THE ASSISTANT – Review by Sheila Roberts

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A polite command, “Show her in,” takes on a chilling connotation in award-winning Australian filmmaker Kitty Green’s riveting dramatic feature debut, The Assistant. Green takes a savage look at a typical day in the life of an aspiring, competent and well-educated junior assistant who has just landed a promising position working for a powerful entertainment industry executive. The story is inspired in part by the #MeToo investigation into workplace sexual abuse allegations by movie mogul Harvey Weinstein and others that have been chronicled in the media over the past three years, and most recently in Ronan Farrow’s bestselling novel, Catch and Kill, and podcasts.

At first glance, Jane’s (Julia Garner) daily, entry-level duties seem routine, although it’s clear her days begin early and weekend work is required. We see her arriving first to the office, making coffee, answering her boss’s phones, opening his mail, arranging travel, paying bills, ordering lunch, washing dishes, photocopying and assembling scripts. Her dream job, however, takes a dark turn when she tidies up her boss’s office after a meeting, sees the need to disinfect his couch, and discovers a stray earring on the floor which she discretely returns to its embarrassed owner. Next, her more experienced male colleagues, who know better than to field a phone call from the boss’s angry wife, force her to deal with the woman’s complaints about credit cards and his whereabouts. Jane’s suspicions grow when she is asked to pay dubious bills for non-descript services and sees a company lawyer meeting with a young woman to sign a non-disclosure agreement.

When Jane tracks down her boss’s whereabouts after he misses a critical meeting, then is asked to onboard an attractive new hire who clearly isn’t qualified, she quickly realizes what her co-workers already know. It’s an open secret her boss is an infamous predator who uses fear and intimidation to ensure a conspiracy of silence. He coerces everyone to do his bidding and thereby protect his image and interests. Jane may be young and still learning, but she’s also smart, tough and resourceful. We can see it etched in her face and in the professional demeanor she struggles to maintain in a sick and stressful environment. She decides to report her concerns to Human Resources, only to discover that if she hopes to keep her job, she’d better learn not to say anything. The worst moment of her interminable day is when a more experienced female co-worker recognizes her disillusionment and callously reassures her she has nothing to worry about because “she’s not his type.”

Veteran casting director Avy Kaufman makes superb choices — from Julia Garner who turns in a perfectly calibrated performance in the lead role; to Matthew Macfadyen as the firm’s complicit personnel director; to Jon Orsini and Noah Robbins as Jane’s patronizing co-workers who share her office space, take perverse pleasure in watching to see if she’ll fail, then help her compose email apologies to her abusive boss to save her job; to Stephanye Dussud as the betrayed wife; and finally to Makenzie Leigh, Kristine Froseth, Juliana Canfield, Dagmara Dominczyk, Bregje Heinen, and Clara Wong as gorgeous young women who audition on the boss’s casting couch hoping to advance their careers. The filmmakers make an interesting creative choice to never show the boss whose voice is only overheard when he berates Jane over the phone.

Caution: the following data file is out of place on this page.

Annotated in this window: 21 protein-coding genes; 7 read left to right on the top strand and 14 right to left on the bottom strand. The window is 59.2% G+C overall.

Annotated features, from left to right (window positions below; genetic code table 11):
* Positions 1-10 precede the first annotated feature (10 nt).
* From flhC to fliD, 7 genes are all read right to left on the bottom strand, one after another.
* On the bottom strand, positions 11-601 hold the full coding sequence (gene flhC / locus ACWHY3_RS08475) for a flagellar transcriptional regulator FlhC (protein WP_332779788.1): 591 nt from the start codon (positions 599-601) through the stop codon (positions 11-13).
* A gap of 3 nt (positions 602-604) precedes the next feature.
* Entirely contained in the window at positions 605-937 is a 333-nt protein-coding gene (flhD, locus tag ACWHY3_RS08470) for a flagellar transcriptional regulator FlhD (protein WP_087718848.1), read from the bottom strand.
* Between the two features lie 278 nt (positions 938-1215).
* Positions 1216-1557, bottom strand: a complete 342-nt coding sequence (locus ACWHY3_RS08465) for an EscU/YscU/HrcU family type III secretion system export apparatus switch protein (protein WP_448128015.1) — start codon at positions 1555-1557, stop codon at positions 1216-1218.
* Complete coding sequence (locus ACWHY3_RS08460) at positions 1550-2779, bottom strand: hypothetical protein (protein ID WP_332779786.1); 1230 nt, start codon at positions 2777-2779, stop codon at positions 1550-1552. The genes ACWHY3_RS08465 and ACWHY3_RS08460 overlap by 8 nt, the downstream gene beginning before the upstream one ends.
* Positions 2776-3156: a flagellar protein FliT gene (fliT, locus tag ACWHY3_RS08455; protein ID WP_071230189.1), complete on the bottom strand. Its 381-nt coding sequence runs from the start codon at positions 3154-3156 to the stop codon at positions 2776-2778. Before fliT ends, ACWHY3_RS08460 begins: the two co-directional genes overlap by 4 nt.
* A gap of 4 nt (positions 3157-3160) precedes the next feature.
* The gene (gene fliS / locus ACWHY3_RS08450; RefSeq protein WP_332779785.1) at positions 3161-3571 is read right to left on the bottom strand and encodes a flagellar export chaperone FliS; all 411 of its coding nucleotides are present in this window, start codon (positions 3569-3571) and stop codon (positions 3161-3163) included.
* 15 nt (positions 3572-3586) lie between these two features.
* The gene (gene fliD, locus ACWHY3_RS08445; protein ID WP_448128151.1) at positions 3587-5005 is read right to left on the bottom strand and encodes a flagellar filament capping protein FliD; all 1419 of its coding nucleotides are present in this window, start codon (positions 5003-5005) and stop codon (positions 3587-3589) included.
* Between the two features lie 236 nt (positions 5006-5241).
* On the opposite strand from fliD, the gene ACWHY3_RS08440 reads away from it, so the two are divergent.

Green delivers a timely, gripping tale of exploitation and insidious abuse in an economical 87 minutes. The film is expertly lensed by DP Michael Latham who quietly observes and captures every sordid detail in Jane’s degrading workday existence, using tight close-ups to reveal the subtle emotional reactions that play across her poker face as one disturbing event unfolds after another. The film is tautly paced and skillfully edited by Green and Blair McClendon. In the end, an exhausted, demoralized Jane must decide how much her aspirations to become a respected producer are worth the daily degradation. This is an engrossing film that has a lot to say about workplace exploitation, gender discrimination and inequality. It’s one you won’t want to miss.

EDITOR’S NOTE: The Assistant is AWFJ’s Movie of the Week for January 31, 2020

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Sheila Roberts

Sheila Roberts is a Native Angeleno and alum of UCLA’s School of Theater, Film and Television where I graduated with Masters degrees in Producing and Cinema & Media Studies. Over the years, she has written about film and entertainment for Collider, MoviesOnline, Hollywood News Wire, MovieScope Magazine, and Cineplex Entertainment, among other outlets.